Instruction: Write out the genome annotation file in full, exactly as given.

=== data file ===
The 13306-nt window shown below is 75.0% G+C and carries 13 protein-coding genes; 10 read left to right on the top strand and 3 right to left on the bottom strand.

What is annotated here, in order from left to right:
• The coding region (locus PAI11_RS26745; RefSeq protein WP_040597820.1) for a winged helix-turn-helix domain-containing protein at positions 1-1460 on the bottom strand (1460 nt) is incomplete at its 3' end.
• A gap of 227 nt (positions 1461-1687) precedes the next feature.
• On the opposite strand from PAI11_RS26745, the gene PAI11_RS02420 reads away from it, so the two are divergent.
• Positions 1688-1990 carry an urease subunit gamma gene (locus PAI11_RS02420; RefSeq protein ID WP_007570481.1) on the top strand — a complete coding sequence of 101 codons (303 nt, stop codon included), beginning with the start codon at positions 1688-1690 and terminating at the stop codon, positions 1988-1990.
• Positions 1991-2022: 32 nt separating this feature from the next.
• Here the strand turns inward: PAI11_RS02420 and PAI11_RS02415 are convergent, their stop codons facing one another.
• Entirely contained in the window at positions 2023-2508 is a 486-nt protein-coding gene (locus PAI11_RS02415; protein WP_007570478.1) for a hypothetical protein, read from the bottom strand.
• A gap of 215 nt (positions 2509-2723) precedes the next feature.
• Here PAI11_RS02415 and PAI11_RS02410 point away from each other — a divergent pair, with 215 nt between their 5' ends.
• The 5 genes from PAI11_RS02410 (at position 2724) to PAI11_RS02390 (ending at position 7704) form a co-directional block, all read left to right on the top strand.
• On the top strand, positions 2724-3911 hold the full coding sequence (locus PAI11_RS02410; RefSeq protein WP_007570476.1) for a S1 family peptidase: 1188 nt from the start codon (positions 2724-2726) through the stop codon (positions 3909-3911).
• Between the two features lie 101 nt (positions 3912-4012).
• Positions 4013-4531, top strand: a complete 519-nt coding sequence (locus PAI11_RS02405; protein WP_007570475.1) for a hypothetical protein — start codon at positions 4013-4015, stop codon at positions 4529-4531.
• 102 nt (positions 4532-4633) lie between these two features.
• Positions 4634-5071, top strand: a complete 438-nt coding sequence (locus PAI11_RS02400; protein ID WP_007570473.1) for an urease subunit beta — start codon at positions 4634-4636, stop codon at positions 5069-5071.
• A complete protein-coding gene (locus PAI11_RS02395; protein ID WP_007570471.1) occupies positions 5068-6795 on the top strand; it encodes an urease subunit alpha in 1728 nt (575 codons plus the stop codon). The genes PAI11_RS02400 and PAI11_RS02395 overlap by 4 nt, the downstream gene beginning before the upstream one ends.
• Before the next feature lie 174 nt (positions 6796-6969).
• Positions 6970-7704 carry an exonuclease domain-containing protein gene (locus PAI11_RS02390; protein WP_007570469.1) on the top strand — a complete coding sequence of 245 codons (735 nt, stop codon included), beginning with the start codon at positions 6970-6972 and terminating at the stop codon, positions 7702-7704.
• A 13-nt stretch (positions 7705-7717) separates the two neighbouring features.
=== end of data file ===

The 13306-nt window shown below is 75.0% G+C and carries 13 protein-coding genes; 10 read left to right on the top strand and 3 right to left on the bottom strand.

What is annotated here, in order from left to right:
• The coding region (locus PAI11_RS26745; RefSeq protein WP_040597820.1) for a winged helix-turn-helix domain-containing protein at positions 1-1460 on the bottom strand (1460 nt) is incomplete at its 3' end.
• A gap of 227 nt (positions 1461-1687) precedes the next feature.
• On the opposite strand from PAI11_RS26745, the gene PAI11_RS02420 reads away from it, so the two are divergent.
• Positions 1688-1990 carry an urease subunit gamma gene (locus PAI11_RS02420; RefSeq protein ID WP_007570481.1) on the top strand — a complete coding sequence of 101 codons (303 nt, stop codon included), beginning with the start codon at positions 1688-1690 and terminating at the stop codon, positions 1988-1990.
• Positions 1991-2022: 32 nt separating this feature from the next.
• Here the strand turns inward: PAI11_RS02420 and PAI11_RS02415 are convergent, their stop codons facing one another.
• Entirely contained in the window at positions 2023-2508 is a 486-nt protein-coding gene (locus PAI11_RS02415; protein WP_007570478.1) for a hypothetical protein, read from the bottom strand.
• A gap of 215 nt (positions 2509-2723) precedes the next feature.
• Here PAI11_RS02415 and PAI11_RS02410 point away from each other — a divergent pair, with 215 nt between their 5' ends.
• The 5 genes from PAI11_RS02410 (at position 2724) to PAI11_RS02390 (ending at position 7704) form a co-directional block, all read left to right on the top strand.
• On the top strand, positions 2724-3911 hold the full coding sequence (locus PAI11_RS02410; RefSeq protein WP_007570476.1) for a S1 family peptidase: 1188 nt from the start codon (positions 2724-2726) through the stop codon (positions 3909-3911).
• Between the two features lie 101 nt (positions 3912-4012).
• Positions 4013-4531, top strand: a complete 519-nt coding sequence (locus PAI11_RS02405; protein WP_007570475.1) for a hypothetical protein — start codon at positions 4013-4015, stop codon at positions 4529-4531.
• 102 nt (positions 4532-4633) lie between these two features.
• Positions 4634-5071, top strand: a complete 438-nt coding sequence (locus PAI11_RS02400; protein ID WP_007570473.1) for an urease subunit beta — start codon at positions 4634-4636, stop codon at positions 5069-5071.
• A complete protein-coding gene (locus PAI11_RS02395; protein ID WP_007570471.1) occupies positions 5068-6795 on the top strand; it encodes an urease subunit alpha in 1728 nt (575 codons plus the stop codon). The genes PAI11_RS02400 and PAI11_RS02395 overlap by 4 nt, the downstream gene beginning before the upstream one ends.
• Before the next feature lie 174 nt (positions 6796-6969).
• Positions 6970-7704 carry an exonuclease domain-containing protein gene (locus PAI11_RS02390; protein WP_007570469.1) on the top strand — a complete coding sequence of 245 codons (735 nt, stop codon included), beginning with the start codon at positions 6970-6972 and terminating at the stop codon, positions 7702-7704.
• A 13-nt stretch (positions 7705-7717) separates the two neighbouring features.